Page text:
High-mass planets, or gas giants, are composed mostly of hydrogen and helium. Jupiter and Saturn are the classic examples in our Solar System; each is at least 85% H/He. Among extrasolar gas giants, the median mass is 50% larger than Jupiter’s (1.5 Mjup) and the median radius is 20% larger than Jupiter’s (1.2 Rjup). As giants go, then, ours are pretty small.

Using these two species, we get three architectural types: low-mass only, high-mass only, and a combination of the two. The relative proportions of these types in the combined RV and transiting sample of high-multiplicity systems provides important insight into formation processes. Among 152 systems with at least three planets, the vast majority – 84% of the sample – contain only low-mass planets. Systems with planets of both types represent 12%, while those with gas giants alone represent just 4%.

This lopsided distribution of planetary species is likely a reflection (distorted to some degree by detection limits) of their true ratio throughout our Galaxy. At all semimajor axes, giant planets are much easier to detect than low-mass planets, whether by transit or by RV, yet the present multiplanet census is dominated by low-mass planets.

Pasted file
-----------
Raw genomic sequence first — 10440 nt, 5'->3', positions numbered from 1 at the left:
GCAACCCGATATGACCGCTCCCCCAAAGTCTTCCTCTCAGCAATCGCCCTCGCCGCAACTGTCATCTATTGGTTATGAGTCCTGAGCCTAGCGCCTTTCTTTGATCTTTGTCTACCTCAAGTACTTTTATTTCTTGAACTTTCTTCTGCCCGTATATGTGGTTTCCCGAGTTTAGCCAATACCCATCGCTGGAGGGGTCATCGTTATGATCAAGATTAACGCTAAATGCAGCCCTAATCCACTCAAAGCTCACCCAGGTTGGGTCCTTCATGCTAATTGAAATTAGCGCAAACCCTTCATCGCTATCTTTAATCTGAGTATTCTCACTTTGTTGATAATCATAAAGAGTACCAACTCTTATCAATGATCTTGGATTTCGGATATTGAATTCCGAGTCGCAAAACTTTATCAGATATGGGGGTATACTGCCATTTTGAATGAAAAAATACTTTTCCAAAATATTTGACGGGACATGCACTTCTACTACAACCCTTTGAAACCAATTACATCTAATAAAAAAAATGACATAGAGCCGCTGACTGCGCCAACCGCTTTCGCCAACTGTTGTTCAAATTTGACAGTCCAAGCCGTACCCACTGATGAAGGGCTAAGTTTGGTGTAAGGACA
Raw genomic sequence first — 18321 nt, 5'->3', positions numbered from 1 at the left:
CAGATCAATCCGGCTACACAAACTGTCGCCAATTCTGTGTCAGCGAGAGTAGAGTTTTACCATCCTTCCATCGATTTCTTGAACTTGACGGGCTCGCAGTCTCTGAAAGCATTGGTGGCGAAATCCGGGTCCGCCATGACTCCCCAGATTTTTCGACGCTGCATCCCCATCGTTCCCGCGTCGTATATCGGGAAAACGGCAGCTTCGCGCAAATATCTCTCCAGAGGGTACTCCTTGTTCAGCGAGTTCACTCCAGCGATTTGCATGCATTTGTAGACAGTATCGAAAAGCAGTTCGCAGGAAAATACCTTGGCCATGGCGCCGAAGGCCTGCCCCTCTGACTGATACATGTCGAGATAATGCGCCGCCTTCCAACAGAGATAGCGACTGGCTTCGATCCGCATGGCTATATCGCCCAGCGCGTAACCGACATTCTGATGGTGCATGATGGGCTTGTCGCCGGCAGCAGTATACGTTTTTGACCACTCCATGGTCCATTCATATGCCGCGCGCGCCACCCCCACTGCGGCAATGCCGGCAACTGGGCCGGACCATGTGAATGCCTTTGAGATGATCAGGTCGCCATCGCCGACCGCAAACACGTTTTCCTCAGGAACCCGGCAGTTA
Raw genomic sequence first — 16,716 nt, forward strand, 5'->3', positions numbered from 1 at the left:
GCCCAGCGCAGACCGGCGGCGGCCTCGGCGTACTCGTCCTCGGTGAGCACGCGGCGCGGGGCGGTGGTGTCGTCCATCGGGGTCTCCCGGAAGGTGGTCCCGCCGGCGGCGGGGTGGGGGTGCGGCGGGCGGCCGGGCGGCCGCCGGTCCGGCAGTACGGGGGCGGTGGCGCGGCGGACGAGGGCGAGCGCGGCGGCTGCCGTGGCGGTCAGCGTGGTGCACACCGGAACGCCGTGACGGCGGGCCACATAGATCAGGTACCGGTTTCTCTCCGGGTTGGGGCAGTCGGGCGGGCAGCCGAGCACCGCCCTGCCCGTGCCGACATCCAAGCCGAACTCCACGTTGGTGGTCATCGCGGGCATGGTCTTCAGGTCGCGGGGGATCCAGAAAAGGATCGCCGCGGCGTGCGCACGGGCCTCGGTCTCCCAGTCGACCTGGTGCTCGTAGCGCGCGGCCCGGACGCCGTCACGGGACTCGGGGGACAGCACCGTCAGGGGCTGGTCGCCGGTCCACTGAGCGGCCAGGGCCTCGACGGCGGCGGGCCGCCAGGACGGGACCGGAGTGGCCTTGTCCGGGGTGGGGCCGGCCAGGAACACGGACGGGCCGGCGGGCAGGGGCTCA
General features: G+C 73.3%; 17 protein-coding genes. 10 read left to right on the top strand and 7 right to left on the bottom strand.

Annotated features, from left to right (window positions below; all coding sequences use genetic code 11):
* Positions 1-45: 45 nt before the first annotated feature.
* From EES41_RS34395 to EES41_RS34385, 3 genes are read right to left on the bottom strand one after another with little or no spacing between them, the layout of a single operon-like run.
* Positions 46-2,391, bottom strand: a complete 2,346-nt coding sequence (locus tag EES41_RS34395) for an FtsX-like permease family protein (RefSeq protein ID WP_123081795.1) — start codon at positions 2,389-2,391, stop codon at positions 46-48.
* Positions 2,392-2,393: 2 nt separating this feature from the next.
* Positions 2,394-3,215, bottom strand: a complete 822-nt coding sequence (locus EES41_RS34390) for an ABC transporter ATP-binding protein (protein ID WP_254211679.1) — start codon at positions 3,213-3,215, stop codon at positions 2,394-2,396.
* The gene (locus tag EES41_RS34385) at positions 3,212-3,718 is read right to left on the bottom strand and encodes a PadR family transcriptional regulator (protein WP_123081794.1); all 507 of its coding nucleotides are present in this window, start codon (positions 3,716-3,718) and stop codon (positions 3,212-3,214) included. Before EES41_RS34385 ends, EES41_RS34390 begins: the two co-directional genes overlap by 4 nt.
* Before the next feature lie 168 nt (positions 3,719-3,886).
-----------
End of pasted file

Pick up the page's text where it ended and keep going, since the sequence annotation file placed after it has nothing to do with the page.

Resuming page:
Although high-mass systems were the earliest type to be confirmed (Upsilon Andromedae, the first three-giant architecture, was announced in 1999), only five similar systems have been identified in the fifteen years since. By contrast, the first low-mass system (HD 69830) was announced in 2006, and eight years later the low-mass sample has well over 100 members, most transiting. This ubiquitous population was just waiting for techniques sensitive enough to find it.

Figure 1. Twelve Low-Mass Multiplanet Systems Detected by RV

Semimajor axes are measured in astronomical units (AU), where 1 AU is the Earth-Sun separation; planet masses are indicated in Earth units (ME); star masses appear in Solar units at right.
All twelve of the low-mass RV systems are located within 130 light years (40 parsecs), and all have been announced since 2006. Debate persists about the parameters of some of these systems, as discussed a few times in this blog (Year of the Signal, The Sun’s Back Yard, More Backyard Controversies). Nevertheless, most are likely to be giant-free, at least within a semimajor axis of about 2 AU or so. Only 25% have more than three detected planets.

The median stellar mass in this sample is 0.855 times Solar (0.855 Msol). The median metallicity is -0.14, similar to the median for stars in the immediate Solar neighborhood. Planetary orbits are extremely compact. The median semimajor axis is 0.17 AU, much smaller than the orbit of Mercury, and in two-thirds of systems, all known planets are contained within a semimajor axis of 0.7 AU. This would place them inside the orbit of Venus in our own system. While these compressed orbits may be, in part, an artifact of the RV bias toward objects on short orbital periods, the available data are nevertheless substantial enough to define a distinct, highly compact structural type. It has been detailed around a growing sample of nearby stars, from M dwarfs through K dwarfs to G dwarfs like our Sun.